Penkiolika Konstitucijos metų ir Konstitucinio Teismo naujadarai

Mokslo publikacijos / Scientific publications
Document Type:
Straipsnis / Article
Lietuvių kalba / Lithuanian
Penkiolika Konstitucijos metų ir Konstitucinio Teismo naujadarai
Alternative Title:
Fifteen years of the constitution and the neologisms of the constitutional court
In the Journal:
Justitia. 2007, Nr. 4, p. 2-13, 109
15 metų; Konstitucija; Konstitucinio Teismo naujadarai; Konstitucinio Teismo sprendimai; Konstitucinis teismas; Lietuvos Respublikos Konstitucija; Precedentas.
15 years; Constitution; Constitution of the Republic of Lithuania, the Constitutional Court's decision, the Constitutional Court of neologisms; Court; Lithuania; Precedent.
Summary / Abstract:

LTDar niekada nebuvo tokios naujoviškos, įvairiapusės ir radikalios Lietuvos Respublikos Konstitucinio Teismo veiklos kaip 2006 m., kai buvo kruopščiai tiriamas Teismų įstatymas, Pilietybės įstatymas, BPK, CPK ar Administracinių bylų teisenos įstatymas. Šiam laikotarpiui iš esmės galima priskirti ir 2007 metų sausį vasarį, kai Teismas paskelbė rezonansinį (skubiai rengtą) nutarimą dėl savivaldybių tarybų rinkimų tvarkos. Visa tai radikaliai pakeitė konstitucinės teisės raidą, šitaip tarsi pasitinkant ir įprasminant Lietuvos Respublikos 1992 m. Konstitucijos 15 metų galiojimo sukaktį. Taigi svarbu apžvelgti praeitį ir panagrinėti dvi teoriškai kontraversiškiausias („tarpdalykines") Konstitucinio Teismo koncepcijas: precedentą kaip teismų teisės šaltinį konkrečiose bylose (bet ne jų nagrinėjimo praktikos apibendrinimuose) ir asmens konstitucinę teisę į apeliacinę teismo instanciją visais teisminio ginčo atvejais. Tokios koncepcijos verčia perrašyti arba bent pakeisti (papildyti) daugybę proceso normų ir teisės studijų vadovėlių, plačiau suvokti Konstitucijos (30 str. 1 d., 109 str. 3 d.) nuostatas. [Iš leidinio]

ENThe 15th anniversary of the validity of the Constitution of the Republic of Lithuania, which had no equivalents in the inceptive period of the Republic from 1918 to 1940, could be viewed as a particular jubilee. This anniversary is somehow unique taking in regard the complicated development of the restored statehood and modern constitutionality traditions in the period between 1990 and 2007. It might seem surprising and even unusual in this context that the Draft of the Constitution, which practically had not been discussed in the Parliament of 1991-1992 before it was submitted to the referendum on 25 October 1992 with a huge number of references to hypothetically (potentially) 'non-final' provisions (that could be within one year be amended in the newly elected Seimas by a simplified procedure), eventually turned into an effective instrument of stability and integration. It has since been nine times submitted to insignificant amendments that did not affect the system of public authorities or the foundation of their competencies, i.e. those amendments were limited to such issues of some­what narrower or specific character as the sale of non-agricultural land plots to foreigners; the procedure of elections into municipal institutions; the function of prosecutors and the procedure for the appointment to the post of the prosecutor general; the foundations for the Lithuanian membership in the European Union and the related procedure for the currency (sooner or later in the future - the Euro) emission.The 'advantages' or 'shortcomings' of the Constitution of the Republic of Lithuania ought to be evaluated in a comparative way by taking in regard the 1997 Constitution of the neighbouring Republic of Poland, which in 2007 celebrated its 10th anniversary. This an­niversary, which is by five years 'smaller' than the analogous event in Lithuania, offers a perfect opportunity to compare the lex fundamentalis of the two States that share a common source of constitutionality (the Constitution of 3rd May 1791). The Constitution of Poland, which was adopted later, is in a number of aspects better accomplished in respect of juridical technique, structure and the system of 'checks and balances'. One of the most essential transformations in the conception of the Lithuanian Constitution that emerged within those fifteen years is the new doctrine of the Constitutional Court on: a) the right of a person to apply to the court of appeal instance in all cases after a court of the first instance has decided a certain dispute or other issue; b) court precedents that determine the coherence of court practice and have to be formed exclusively during the hearing of particular cases but not 'from above' by means of the surveys of cases (of a particular category) previously heard before courts of lower instances. The new doctrine of the Constitutional Court ma­kes it necessary to amend a whole range of procedural laws and law textbooks, where court precedent is attributed exclusively to the Anglo-Saxon legal tradition. [text from author]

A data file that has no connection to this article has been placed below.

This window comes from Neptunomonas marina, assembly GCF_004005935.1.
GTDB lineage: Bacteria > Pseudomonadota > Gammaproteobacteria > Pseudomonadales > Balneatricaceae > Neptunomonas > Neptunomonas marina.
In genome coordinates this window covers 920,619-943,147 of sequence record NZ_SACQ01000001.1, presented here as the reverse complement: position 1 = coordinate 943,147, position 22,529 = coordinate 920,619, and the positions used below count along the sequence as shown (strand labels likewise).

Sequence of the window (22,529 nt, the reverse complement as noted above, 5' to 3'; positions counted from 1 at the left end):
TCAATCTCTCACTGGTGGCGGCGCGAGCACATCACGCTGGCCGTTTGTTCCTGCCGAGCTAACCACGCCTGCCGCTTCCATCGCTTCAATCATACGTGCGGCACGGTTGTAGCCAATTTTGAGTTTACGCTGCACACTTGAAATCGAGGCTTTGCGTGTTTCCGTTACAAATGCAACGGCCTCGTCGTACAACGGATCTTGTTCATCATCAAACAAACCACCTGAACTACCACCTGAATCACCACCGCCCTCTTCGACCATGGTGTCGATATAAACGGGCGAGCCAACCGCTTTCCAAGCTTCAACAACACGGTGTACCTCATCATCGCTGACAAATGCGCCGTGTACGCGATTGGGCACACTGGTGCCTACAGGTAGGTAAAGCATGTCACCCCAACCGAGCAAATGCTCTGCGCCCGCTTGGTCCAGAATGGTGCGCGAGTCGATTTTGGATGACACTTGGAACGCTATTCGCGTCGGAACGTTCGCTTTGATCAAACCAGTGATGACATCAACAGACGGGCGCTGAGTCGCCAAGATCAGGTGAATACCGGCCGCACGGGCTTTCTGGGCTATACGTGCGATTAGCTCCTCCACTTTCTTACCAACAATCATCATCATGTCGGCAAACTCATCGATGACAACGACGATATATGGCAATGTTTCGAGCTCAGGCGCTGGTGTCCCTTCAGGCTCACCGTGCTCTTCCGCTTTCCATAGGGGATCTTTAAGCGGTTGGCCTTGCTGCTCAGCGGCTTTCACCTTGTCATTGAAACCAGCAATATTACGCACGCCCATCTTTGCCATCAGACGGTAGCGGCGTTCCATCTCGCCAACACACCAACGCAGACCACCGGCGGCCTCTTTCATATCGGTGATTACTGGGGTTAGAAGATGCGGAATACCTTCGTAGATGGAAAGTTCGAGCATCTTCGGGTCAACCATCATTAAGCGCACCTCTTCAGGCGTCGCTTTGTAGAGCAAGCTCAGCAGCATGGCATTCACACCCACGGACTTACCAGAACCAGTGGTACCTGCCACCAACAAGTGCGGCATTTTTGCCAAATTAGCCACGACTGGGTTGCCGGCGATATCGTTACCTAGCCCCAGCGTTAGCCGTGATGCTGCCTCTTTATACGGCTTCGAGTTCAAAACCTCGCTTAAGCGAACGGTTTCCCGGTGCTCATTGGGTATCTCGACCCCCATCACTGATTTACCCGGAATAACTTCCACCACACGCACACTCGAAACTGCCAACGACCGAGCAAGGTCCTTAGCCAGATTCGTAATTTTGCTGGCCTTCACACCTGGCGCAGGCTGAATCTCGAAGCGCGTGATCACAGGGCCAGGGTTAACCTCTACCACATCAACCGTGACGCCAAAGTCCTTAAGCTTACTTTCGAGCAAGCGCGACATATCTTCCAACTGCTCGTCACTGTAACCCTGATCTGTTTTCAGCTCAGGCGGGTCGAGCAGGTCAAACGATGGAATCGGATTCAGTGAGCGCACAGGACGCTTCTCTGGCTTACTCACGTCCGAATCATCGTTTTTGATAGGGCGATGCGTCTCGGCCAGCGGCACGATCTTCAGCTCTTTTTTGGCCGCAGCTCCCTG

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2019-10-25 13:51:16
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